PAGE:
Between 1889 and 1891, the influenza pandemic claimed the lives of approximately 1 million people worldwide.
During this time, a company by the name of Carbolic Smoke Ball Company (“the Defendant”) claimed that their product “the Carbolic Smoke Ball” (“the Product”) would prevent a person contracting influenza if used three times daily for two weeks.
The Defendant was so confident in the Product, that it placed an advert in the Pall Mall Gazette on 13 November 1890 stating that if any person used it and still contracted influenza, it would pay them £100 (which is the equivalent of £13,519.10 in 2021). The Defendant had deposited £1,000 in Alliance Bank for any pay outs as a result of the advert.
Ms Louisa Carlill (“the Claimant”), used the product three times daily from November 1891 to January 1892, when she contracted influenza.
The Defendant refused to pay the Claimant the advertised £100. The Claimant brought proceedings against the Defendant for breach of contract and was successful.
For a contract to be binding in England and Wales, five conditions must be met:
- Offer: there must be a valid and clear offer being made. A mere marketing puff or invitation to negotiate does not constitute a legal offer.
- Acceptance: there must be acceptance of the offer without any variation of the terms which has been communicated to the offeror.
- Consideration: there must be an exchange of value for the contract to exist. It does not need to be “adequate” but there must be a transfer of something of value. For example, the transfer of a car in exchange for £1.
- Intention to create legal relations: Both parties must have intended to create a legally binding contract.
- Certainty of terms: the terms of the contract must be clear, unambiguous and not lacking some essential term.
The five conditions above can be met verbally. An offer does not need to be formal and the terms do not necessarily be recorded in writing but the elements must exist in some form for a contract to exist and be legally binding.
The Defendant appealed the initial decision on the basis that the advert was a mere marketing tool and did not amount to a legally binding contract. However, the court of appeal disagreed.
The advert amounted to an offer to any person who used the Product in accordance with the instructions detailed in the advert. It was an advert to the world. This was evidenced by the fact that £1,000 had been deposited in Alliance Bank. It was not a “mere puff”.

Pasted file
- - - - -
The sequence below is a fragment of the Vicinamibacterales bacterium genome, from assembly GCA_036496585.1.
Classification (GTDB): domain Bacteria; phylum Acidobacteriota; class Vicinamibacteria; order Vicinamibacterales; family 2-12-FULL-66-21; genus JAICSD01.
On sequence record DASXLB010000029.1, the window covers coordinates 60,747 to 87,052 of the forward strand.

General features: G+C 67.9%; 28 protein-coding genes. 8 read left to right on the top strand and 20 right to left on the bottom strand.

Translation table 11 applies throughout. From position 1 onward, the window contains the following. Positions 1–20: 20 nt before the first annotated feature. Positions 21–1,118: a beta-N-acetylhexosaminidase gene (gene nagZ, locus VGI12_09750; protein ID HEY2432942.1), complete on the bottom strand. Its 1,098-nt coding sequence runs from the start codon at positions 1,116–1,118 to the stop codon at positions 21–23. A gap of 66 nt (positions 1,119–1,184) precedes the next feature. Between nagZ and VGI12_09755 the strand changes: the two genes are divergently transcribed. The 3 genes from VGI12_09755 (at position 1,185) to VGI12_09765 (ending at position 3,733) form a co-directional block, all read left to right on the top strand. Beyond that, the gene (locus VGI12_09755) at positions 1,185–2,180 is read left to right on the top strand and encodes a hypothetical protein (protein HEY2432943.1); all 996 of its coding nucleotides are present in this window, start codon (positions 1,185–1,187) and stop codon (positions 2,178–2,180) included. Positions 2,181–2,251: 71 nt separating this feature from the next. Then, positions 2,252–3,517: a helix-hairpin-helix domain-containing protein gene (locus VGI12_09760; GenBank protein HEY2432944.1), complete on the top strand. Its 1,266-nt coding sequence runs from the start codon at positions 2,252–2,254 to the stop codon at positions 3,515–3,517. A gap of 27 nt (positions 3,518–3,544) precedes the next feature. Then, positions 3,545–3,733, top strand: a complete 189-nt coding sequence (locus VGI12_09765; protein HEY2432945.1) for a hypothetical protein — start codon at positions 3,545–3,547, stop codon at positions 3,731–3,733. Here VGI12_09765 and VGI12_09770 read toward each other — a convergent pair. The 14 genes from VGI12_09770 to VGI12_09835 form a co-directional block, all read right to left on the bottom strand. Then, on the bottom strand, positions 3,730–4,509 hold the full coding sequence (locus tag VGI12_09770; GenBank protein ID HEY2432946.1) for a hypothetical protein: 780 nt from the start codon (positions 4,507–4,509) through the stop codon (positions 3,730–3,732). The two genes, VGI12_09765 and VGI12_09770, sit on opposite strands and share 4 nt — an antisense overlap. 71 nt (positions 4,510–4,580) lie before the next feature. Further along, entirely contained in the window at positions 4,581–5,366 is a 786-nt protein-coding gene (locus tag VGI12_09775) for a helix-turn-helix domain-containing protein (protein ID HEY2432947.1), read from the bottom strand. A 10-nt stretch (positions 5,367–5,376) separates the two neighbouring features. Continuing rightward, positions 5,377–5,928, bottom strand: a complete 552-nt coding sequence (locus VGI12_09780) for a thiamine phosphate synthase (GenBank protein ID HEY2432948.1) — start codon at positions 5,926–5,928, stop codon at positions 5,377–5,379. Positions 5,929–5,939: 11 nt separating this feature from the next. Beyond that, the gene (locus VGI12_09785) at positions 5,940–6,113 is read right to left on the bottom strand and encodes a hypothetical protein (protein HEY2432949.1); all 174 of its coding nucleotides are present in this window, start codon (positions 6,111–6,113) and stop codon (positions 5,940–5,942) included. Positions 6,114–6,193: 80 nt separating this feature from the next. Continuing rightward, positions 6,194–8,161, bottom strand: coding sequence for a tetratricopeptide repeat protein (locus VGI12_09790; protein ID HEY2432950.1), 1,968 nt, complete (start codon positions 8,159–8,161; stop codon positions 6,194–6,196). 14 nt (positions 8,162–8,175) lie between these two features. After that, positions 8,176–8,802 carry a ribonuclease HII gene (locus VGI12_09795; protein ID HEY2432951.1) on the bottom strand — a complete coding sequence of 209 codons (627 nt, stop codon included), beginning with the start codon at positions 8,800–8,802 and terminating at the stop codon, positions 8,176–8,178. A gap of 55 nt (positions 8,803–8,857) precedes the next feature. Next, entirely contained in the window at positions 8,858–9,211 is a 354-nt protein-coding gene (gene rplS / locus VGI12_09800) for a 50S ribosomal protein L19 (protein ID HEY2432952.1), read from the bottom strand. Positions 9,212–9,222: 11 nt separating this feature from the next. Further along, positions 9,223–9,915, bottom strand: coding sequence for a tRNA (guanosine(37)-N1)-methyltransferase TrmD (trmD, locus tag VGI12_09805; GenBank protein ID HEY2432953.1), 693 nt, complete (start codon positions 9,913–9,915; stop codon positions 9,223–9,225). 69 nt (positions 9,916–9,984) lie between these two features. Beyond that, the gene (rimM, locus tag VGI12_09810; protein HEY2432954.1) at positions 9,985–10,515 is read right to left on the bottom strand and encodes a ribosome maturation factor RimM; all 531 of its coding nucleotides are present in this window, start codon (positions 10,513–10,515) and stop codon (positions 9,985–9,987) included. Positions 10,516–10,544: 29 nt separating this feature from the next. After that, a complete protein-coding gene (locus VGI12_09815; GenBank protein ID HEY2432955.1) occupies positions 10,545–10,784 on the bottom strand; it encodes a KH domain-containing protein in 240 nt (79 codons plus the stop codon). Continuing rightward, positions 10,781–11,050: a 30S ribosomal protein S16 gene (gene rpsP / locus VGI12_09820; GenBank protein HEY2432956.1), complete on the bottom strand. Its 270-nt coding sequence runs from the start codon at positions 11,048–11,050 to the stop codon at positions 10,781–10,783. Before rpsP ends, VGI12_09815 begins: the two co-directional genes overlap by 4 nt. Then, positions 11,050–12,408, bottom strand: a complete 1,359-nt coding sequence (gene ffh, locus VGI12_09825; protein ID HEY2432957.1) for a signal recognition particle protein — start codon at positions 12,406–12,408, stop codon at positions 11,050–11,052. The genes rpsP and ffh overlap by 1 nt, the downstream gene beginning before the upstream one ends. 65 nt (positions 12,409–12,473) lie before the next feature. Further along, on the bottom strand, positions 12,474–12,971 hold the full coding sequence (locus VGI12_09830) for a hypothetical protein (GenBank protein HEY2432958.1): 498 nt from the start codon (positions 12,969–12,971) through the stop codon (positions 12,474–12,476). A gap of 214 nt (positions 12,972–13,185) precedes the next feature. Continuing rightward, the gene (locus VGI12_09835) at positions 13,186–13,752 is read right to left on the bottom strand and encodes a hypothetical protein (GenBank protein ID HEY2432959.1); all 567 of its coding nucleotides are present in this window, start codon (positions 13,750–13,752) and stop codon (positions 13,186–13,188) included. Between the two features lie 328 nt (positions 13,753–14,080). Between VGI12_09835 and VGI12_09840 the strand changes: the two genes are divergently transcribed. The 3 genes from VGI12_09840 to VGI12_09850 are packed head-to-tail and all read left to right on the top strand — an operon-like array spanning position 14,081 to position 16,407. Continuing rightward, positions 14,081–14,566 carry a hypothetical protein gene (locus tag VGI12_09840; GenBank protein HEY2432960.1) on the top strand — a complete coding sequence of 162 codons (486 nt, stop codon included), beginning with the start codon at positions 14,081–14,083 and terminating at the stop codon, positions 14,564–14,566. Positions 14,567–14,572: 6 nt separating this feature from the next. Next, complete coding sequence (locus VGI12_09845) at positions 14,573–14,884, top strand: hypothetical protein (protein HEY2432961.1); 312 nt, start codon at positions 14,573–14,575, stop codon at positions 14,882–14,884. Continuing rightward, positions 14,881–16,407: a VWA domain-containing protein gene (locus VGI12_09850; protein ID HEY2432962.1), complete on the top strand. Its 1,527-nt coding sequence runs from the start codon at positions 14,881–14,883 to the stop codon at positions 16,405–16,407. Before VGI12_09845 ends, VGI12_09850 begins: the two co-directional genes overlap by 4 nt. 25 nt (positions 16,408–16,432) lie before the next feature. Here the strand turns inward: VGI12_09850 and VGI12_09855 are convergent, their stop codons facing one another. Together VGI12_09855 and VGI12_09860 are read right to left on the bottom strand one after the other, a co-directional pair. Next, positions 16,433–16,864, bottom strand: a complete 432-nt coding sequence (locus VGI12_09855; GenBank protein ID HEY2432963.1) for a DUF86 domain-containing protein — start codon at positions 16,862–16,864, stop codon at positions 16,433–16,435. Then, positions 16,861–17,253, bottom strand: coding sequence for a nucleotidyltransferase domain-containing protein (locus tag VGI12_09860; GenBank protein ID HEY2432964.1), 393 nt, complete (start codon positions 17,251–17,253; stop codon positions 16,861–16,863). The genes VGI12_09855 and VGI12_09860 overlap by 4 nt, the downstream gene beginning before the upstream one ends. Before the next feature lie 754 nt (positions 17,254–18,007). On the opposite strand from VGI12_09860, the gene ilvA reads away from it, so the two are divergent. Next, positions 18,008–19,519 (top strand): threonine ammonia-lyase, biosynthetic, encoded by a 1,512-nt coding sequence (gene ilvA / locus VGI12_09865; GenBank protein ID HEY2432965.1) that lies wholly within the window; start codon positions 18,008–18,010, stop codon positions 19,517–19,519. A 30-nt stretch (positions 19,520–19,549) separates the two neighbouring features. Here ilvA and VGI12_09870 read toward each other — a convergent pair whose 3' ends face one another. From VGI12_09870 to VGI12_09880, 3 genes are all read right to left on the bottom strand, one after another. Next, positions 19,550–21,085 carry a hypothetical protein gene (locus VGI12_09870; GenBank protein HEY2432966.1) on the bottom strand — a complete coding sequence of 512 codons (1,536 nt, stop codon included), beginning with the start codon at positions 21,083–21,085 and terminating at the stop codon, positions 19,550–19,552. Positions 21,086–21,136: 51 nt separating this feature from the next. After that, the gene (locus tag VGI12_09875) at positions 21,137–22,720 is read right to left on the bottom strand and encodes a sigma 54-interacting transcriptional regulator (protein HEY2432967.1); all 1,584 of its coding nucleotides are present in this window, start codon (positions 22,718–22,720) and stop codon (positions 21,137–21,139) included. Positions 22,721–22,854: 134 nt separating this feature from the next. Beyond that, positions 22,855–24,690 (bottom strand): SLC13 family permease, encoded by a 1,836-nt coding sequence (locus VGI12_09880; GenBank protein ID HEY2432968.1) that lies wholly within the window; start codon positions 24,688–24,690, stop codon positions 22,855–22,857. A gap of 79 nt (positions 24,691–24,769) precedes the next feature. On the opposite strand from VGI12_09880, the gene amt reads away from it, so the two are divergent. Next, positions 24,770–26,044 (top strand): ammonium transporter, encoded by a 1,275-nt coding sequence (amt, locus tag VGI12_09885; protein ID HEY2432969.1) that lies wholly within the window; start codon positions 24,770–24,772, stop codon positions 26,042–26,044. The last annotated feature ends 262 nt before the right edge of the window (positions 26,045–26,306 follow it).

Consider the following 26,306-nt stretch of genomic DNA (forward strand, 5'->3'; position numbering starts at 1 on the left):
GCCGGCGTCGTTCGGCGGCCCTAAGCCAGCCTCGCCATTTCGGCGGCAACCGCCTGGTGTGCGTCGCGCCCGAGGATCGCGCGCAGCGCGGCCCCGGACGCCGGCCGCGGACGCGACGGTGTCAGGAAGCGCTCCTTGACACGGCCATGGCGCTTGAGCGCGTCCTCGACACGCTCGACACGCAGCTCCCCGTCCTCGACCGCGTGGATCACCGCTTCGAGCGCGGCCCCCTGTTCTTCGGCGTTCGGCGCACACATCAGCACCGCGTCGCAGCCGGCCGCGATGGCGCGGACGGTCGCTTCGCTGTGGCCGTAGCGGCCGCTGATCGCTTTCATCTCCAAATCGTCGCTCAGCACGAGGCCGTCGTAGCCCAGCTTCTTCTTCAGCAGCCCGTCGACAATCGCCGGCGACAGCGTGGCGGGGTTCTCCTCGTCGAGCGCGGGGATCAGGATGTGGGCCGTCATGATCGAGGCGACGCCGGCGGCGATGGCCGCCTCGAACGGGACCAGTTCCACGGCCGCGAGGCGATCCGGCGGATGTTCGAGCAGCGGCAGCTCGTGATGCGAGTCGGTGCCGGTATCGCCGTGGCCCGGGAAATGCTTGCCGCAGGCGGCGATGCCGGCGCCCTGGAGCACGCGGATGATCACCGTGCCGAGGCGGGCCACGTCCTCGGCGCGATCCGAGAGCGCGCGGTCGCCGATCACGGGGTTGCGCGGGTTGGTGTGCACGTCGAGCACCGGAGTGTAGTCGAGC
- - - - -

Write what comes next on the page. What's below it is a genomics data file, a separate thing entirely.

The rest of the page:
Whilst the Claimant did not communicate her acceptance of the offer to the Defendant, her conduct in meeting the conditions of treatment (i.e. using the Product three times a day for at least two weeks) and communicating her performance of such a condition is enough to constitute clear and communicated acceptance of the offer.
A useful analogy was provided by Bowen LJ on this point:
“If I advertise to the world that my dog is lost, and that anybody who brings the dog to a particular place will be paid some money, are all the police or other persons whose business it is to find lost dogs to be expected to sit down and write me a note saying that they have accepted my proposal? Why, of course, they at once look after the dog, and as soon as they find the dog they have performed the condition”
There is sufficient consideration as the advert was designed to attract the public to purchase the Product and increase public confidence in its effectiveness to increase sales and profit. The claimant purchased the Product as a result.
- Intention to create legal relations
The sum of £1,000 being deposited into Alliance Bank demonstrates that the Defendant’s offer was serious and it had an intention for it to be legally binding. The Claimant’s performance of the contract and subsequent notice of the same demonstrated her intention for the contract to be binding.
The Defendant claimed that the detailed within the advert were too vague to be a contract. The court considered what an ordinary member of the public might interpret from this advert and determined that it was not vague. That the offer, so long as it was not revoked, was ongoing whilst the Product was being used in accordance with the conditions.
The Defendant’s appeal was dismissed and it was concluded by Lindley LJ that:
“… the defendants must perform their promise, and, if they have been so unwary as to expose themselves to a great many actions, so much the worse for them.”